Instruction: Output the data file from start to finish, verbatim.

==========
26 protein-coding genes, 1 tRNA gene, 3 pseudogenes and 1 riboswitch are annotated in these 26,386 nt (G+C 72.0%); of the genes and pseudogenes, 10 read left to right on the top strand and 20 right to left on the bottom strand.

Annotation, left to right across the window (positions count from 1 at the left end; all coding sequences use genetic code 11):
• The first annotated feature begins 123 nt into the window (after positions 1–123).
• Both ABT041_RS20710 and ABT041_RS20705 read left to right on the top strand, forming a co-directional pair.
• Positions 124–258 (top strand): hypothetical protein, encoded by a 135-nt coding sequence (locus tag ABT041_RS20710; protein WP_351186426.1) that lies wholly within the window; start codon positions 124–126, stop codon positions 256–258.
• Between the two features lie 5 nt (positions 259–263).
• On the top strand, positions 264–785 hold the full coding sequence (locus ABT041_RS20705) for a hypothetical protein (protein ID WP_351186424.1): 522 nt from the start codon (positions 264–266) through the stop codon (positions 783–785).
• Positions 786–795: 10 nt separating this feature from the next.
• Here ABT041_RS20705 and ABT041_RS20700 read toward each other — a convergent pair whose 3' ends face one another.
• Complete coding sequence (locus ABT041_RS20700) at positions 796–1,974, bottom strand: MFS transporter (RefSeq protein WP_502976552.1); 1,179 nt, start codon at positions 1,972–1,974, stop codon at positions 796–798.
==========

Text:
26 protein-coding genes, 1 tRNA gene, 3 pseudogenes and 1 riboswitch are annotated in these 26,386 nt (G+C 72.0%); of the genes and pseudogenes, 10 read left to right on the top strand and 20 right to left on the bottom strand.

Annotation, left to right across the window (positions count from 1 at the left end; all coding sequences use genetic code 11):
• The first annotated feature begins 123 nt into the window (after positions 1–123).
• Both ABT041_RS20710 and ABT041_RS20705 read left to right on the top strand, forming a co-directional pair.
• Positions 124–258 (top strand): hypothetical protein, encoded by a 135-nt coding sequence (locus tag ABT041_RS20710; protein WP_351186426.1) that lies wholly within the window; start codon positions 124–126, stop codon positions 256–258.
• Between the two features lie 5 nt (positions 259–263).
• On the top strand, positions 264–785 hold the full coding sequence (locus ABT041_RS20705) for a hypothetical protein (protein ID WP_351186424.1): 522 nt from the start codon (positions 264–266) through the stop codon (positions 783–785).
• Positions 786–795: 10 nt separating this feature from the next.
• Here ABT041_RS20705 and ABT041_RS20700 read toward each other — a convergent pair whose 3' ends face one another.
• Complete coding sequence (locus ABT041_RS20700) at positions 796–1,974, bottom strand: MFS transporter (RefSeq protein WP_502976552.1); 1,179 nt, start codon at positions 1,972–1,974, stop codon at positions 796–798.